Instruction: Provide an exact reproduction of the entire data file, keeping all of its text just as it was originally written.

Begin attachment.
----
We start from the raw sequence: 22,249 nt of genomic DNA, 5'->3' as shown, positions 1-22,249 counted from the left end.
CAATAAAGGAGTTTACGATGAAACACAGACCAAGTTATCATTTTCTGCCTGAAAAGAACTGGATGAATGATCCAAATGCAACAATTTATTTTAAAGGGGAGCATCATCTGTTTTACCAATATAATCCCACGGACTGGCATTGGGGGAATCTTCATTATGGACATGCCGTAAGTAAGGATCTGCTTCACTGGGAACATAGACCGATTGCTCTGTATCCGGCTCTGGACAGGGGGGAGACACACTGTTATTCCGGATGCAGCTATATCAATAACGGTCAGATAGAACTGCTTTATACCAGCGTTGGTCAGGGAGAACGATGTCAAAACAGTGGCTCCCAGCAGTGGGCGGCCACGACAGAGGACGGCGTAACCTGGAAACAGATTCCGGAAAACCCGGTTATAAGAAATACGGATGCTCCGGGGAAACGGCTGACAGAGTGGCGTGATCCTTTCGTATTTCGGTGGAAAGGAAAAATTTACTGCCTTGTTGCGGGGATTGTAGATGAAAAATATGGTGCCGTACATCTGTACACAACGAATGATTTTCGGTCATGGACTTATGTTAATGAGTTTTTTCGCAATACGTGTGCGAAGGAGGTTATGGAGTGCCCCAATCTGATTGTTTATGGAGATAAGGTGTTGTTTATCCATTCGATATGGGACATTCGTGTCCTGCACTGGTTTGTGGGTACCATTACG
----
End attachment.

We start from the raw sequence: 22,249 nt of genomic DNA, 5'->3' as shown, positions 1-22,249 counted from the left end.
CAATAAAGGAGTTTACGATGAAACACAGACCAAGTTATCATTTTCTGCCTGAAAAGAACTGGATGAATGATCCAAATGCAACAATTTATTTTAAAGGGGAGCATCATCTGTTTTACCAATATAATCCCACGGACTGGCATTGGGGGAATCTTCATTATGGACATGCCGTAAGTAAGGATCTGCTTCACTGGGAACATAGACCGATTGCTCTGTATCCGGCTCTGGACAGGGGGGAGACACACTGTTATTCCGGATGCAGCTATATCAATAACGGTCAGATAGAACTGCTTTATACCAGCGTTGGTCAGGGAGAACGATGTCAAAACAGTGGCTCCCAGCAGTGGGCGGCCACGACAGAGGACGGCGTAACCTGGAAACAGATTCCGGAAAACCCGGTTATAAGAAATACGGATGCTCCGGGGAAACGGCTGACAGAGTGGCGTGATCCTTTCGTATTTCGGTGGAAAGGAAAAATTTACTGCCTTGTTGCGGGGATTGTAGATGAAAAATATGGTGCCGTACATCTGTACACAACGAATGATTTTCGGTCATGGACTTATGTTAATGAGTTTTTTCGCAATACGTGTGCGAAGGAGGTTATGGAGTGCCCCAATCTGATTGTTTATGGAGATAAGGTGTTGTTTATCCATTCGATATGGGACATTCGTGTCCTGCACTGGTTTGTGGGTACCATTACG